general writing and editing organizations
Over the years, I’ve found the following writing- and editing-related organizations (listed in no particular order) to be quite helpful—in fact, I’ve been involved with many of them at one time or another.
As with my list of organizations for special writing markets and alternative publishing options, I’ve indicated how they help me when I need them and how they might be able to help you. Let me know what you think about my selections . . .
Editorial Freelancers Association
The EFA is a national, nonprofit, professional organization of self-employed workers in the publishing and communications industries. Members are editors, writers, indexers, proofreaders, researchers, desktop publishers, translators, and others who offer a broad range of skills and specialties. Use their online directory to research qualifications of members.
American Society of Journalists and Authors
The ASJA is the largest group of freelance nonfiction writers in the country. Its primary concerns are enforcing a strict code of ethics, serving as an advocate for the industry, and providing educational and networking support. A blog and a newsletter; a library of podcasts and webinar recordings (most for purchase); and a listing of events, conferences, and writing awards (with links to past winners) are all available to anyone.
National Writers Union
In their words: “As a freelance writer you may work individually, but you’re not alone.” The NWU works to promote and protect the rights, interests, and economic advancement—including pay equity and issues of copyright, freedom of expression, and diversity and inclusion (by ethnicity, political affiliation, religious connection, racial identity, age, disability, and sexual/gender orientation)—of writers by organizing them into a collective bargaining unit. Their public blog provides news on many aspects of writing and publishing.
American Copy Editors Society
ACES is an international alliance of editors working in digital media, traditional print media, corporate communications, book publishing, academia, government, and other similar industry sectors. Members are freelance editors, journalism students, and professors in the writing and publishing industries, all united by a love of language and a passion for precision. Nonmembers may use online grammar quizzes and participate in training workshops.
The Association of Writers & Writing Programs
AWP was founded in 1967 to fight the belief that “the best, most respected writers were those long dead and safely entombed in anthologies and libraries.” The group fosters literary achievement by continuing to promote the concept that writing is a living, growing, evolving art form, and it strives to advance the art of writing as essential to a good education. In doing so, a new generation of writers and admirers has been created. Anyone can make use of AWP’s Guide to Writing Programs, list of contests, and directory of international writers’ conferences and writing centers.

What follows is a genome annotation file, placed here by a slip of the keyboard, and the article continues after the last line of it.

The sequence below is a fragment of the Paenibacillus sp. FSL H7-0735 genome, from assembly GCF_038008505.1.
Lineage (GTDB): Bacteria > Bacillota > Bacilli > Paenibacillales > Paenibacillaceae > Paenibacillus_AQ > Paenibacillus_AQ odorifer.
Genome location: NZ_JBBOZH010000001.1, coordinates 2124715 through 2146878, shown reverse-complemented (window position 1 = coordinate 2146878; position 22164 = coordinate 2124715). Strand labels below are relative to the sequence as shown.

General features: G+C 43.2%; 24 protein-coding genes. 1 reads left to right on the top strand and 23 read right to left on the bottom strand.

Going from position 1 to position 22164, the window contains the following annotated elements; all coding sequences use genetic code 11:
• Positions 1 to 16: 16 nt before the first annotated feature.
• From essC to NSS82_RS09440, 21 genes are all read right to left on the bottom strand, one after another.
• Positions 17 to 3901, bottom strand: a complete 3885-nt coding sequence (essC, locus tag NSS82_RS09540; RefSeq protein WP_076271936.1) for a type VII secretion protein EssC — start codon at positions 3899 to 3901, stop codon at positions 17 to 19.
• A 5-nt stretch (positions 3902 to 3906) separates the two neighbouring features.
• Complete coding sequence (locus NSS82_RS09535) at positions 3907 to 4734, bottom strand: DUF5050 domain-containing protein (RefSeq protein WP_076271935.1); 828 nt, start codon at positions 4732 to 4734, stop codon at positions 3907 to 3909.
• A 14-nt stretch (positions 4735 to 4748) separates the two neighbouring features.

PubWest, Publishers Association of the West
A trade association for small- and medium-sized book publishers, printers, editors, proofreaders, graphic designers, binderies, and related editorial and service companies, PubWest (founded as the Rocky Mountain Book Publishers Association) now promotes a number of educational and marketing services for members in most states and four countries. The group’s e-newsletter includes a regular section titled “Publishing Industry News” that provides timely updates on all aspects of the book business.
American Library Association
As you might suspect, the ALA site provides a vast amount of information for writers. The site links to a number of discussion groups, forums, and interest groups as well as several book lists, including some for teens that can be found in the Young Adult Library Services Association (YALSA) division. Much of the basic information here is free, but members have access to additional resources, such as annotated lists.
Macmillan Dictionary Blog
Not really an organization, but this compilation of blog posts, podcasts, and videos provides amazing resources for writers and editors, from learning English as a second language to grammar and spelling assistance, a Word of the Day listing, quizzes, and a look at Words in the News. Access to all elements is free.
If you are looking for additional resources to help you write for special audiences or if you want to check into alternative options for publishing your work, check our list of organizations for special markets and purposes . . .
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So, get in touch—you won’t
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